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i need help fining a great camera for ameuter photgrapher

im really into photography, but im an amueture. im trying to find a great camera that will be not too expensive but do great quiality photos ( almost professional looking? ) thats the most important thing whenlooking for a camera ( image quality ) im also looking at the canon g9 - i was wondering, is it ujst great looking photos or professional looking?
and it is worth the price.?

i am also looking for a camera that have face detection and manual setting for different exposures of light and times of day. also for when its dark outside - i want a camera with as little nose as possible.

ill name a few cameras im looking at and i want to know more about them, if they will be worth the price and have GREAT, n ot just ok image quality.

im thinking about :

canon a710 is
fuji finepix s1000 fd
olympus 5060 w2
canon a59015
sanyo camera/ camcorder hd 1
canon sd900
canon sd700

im also looking for camera with great macro photography !
any camera suggestions also?

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Digital Cameras

In reply to: i need help fining a great camera for ameuter photgrapher

Your range of camera types is all over the place.
It runs from the ultra compact to the DSLR-like cameras.
You are not ready to choose a camera yet.
You have to define what features you need.

Some help:

You want manual controls so that eliminates the Canon SD cameras and probably the Sanyo camera/camcorder.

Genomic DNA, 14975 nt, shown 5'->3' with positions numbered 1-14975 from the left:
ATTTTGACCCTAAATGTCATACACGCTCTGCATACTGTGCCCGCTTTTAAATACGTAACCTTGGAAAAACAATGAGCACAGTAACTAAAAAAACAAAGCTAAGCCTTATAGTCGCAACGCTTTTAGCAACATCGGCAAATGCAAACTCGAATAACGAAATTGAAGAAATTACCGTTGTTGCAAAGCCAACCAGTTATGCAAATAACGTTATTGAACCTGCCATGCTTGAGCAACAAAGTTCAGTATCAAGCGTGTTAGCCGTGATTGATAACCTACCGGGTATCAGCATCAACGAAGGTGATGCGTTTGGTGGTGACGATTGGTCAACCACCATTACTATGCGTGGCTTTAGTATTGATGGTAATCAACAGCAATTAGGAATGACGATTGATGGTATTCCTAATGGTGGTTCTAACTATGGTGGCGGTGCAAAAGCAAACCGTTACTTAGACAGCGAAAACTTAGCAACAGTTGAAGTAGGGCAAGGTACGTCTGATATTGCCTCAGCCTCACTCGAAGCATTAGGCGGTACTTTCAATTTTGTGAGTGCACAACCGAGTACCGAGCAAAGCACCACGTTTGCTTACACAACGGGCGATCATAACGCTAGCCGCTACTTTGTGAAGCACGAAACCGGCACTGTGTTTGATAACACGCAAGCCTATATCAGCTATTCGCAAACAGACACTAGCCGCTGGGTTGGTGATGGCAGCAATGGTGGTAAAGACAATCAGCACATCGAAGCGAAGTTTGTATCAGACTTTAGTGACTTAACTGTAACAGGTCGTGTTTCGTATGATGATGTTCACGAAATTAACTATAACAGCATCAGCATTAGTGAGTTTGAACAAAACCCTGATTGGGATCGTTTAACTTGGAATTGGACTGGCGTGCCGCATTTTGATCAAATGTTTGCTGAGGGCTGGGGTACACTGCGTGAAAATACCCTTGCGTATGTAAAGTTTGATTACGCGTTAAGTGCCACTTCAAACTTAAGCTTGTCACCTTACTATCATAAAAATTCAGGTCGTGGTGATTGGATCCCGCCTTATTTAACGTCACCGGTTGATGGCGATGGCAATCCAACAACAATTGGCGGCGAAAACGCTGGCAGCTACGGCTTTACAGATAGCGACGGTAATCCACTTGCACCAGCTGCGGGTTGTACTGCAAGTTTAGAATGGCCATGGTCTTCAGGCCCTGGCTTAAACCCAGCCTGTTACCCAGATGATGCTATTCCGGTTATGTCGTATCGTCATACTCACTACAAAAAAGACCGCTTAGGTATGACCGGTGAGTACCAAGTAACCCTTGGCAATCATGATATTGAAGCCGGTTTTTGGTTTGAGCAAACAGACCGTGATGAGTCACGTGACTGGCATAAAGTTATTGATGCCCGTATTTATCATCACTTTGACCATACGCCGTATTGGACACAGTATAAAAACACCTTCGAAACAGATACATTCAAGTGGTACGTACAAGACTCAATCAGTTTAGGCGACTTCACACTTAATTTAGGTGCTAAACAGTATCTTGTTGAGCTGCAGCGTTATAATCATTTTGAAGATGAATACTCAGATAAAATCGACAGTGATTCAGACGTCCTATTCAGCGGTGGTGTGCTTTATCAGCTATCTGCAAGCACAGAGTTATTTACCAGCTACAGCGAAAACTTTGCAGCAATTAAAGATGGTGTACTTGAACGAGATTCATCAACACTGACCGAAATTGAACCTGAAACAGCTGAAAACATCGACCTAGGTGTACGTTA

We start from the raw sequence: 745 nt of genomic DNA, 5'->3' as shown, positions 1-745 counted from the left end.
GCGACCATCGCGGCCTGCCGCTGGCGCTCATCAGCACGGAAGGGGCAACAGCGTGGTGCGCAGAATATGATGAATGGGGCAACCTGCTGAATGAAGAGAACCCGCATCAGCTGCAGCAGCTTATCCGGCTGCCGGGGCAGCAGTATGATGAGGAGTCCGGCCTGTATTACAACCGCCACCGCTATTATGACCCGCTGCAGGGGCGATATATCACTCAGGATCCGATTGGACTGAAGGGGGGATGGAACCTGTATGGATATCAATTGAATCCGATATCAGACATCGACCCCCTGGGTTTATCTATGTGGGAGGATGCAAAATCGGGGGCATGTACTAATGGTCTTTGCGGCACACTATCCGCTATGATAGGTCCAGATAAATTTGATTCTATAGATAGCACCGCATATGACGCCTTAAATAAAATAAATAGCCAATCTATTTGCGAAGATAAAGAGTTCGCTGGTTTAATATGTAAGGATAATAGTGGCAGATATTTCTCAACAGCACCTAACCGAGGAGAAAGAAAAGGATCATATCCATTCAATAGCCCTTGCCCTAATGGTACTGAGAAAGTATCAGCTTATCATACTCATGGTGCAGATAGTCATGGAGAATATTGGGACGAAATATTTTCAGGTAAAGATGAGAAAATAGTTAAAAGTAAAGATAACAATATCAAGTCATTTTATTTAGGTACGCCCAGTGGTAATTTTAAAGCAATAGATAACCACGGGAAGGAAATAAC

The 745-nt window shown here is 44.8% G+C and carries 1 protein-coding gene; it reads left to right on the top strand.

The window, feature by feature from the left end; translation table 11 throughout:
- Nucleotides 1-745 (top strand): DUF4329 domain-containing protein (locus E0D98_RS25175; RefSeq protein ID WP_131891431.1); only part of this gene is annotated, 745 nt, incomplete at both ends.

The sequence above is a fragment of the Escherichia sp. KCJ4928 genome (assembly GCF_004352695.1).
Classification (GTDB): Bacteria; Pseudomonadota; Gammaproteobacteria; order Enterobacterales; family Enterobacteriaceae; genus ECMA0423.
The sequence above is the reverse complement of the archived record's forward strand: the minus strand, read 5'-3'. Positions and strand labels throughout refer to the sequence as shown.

The Canon A590IS will be the lowest priced camera that you will find that has manual controls. It replaces the very popular A570IS.

The Canon A710 has been replaced by the A720IS.

The Olympus C-5060 is a fine camera but it has been out of production for years. You will not be able to find a new one.

The Fujifilm S1000fd appears to be the replacement for the S700/5700.
The S700 has been very popular.

Face Detection is aimed at point-and-shoot buyers.
It is more gimmick than a truly useful feature.

All digital cameras do a good job with Macro photography.
The trick for best results is lots of light and a tripod.


Great photographs are 30% camera and 70% photographer.
So spend some time selecting a camera with a sharp lens and manual controls.
Spend twice as much time learning about photography.


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In reply to: Digital Cameras

by manual controls u mean like nite shots and suchright?

oh it is? i thought i was like sumthing i needed..

and ive been trying to learn a lot! i look up stuff about cameras and study it like 60% of the time when im online..

also the canon g9?have u you used it before?

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Digital Cameras

In reply to: thanks!

If you want to get serious about photography, manual controls are needed.

Manual controls give the photographer the ability to take control of the exposure settings.


You are at a daytime soccer game and want to get some good action shots, with no motion blurring of the players. You use the manual control "Shutter Priority" and set the shutter speed to about 1/250th or 1/500th of a second. The camera will automatically adjust the aperture to give you perfect exposure.

You are taking a picture of a waterfall and want to give the water that flowing look. You choose a slow shutter speed (about 1 second) so that the water motion does blur. Of course you need to set the camera on a tripod to prevent camera movement during the slow exposure.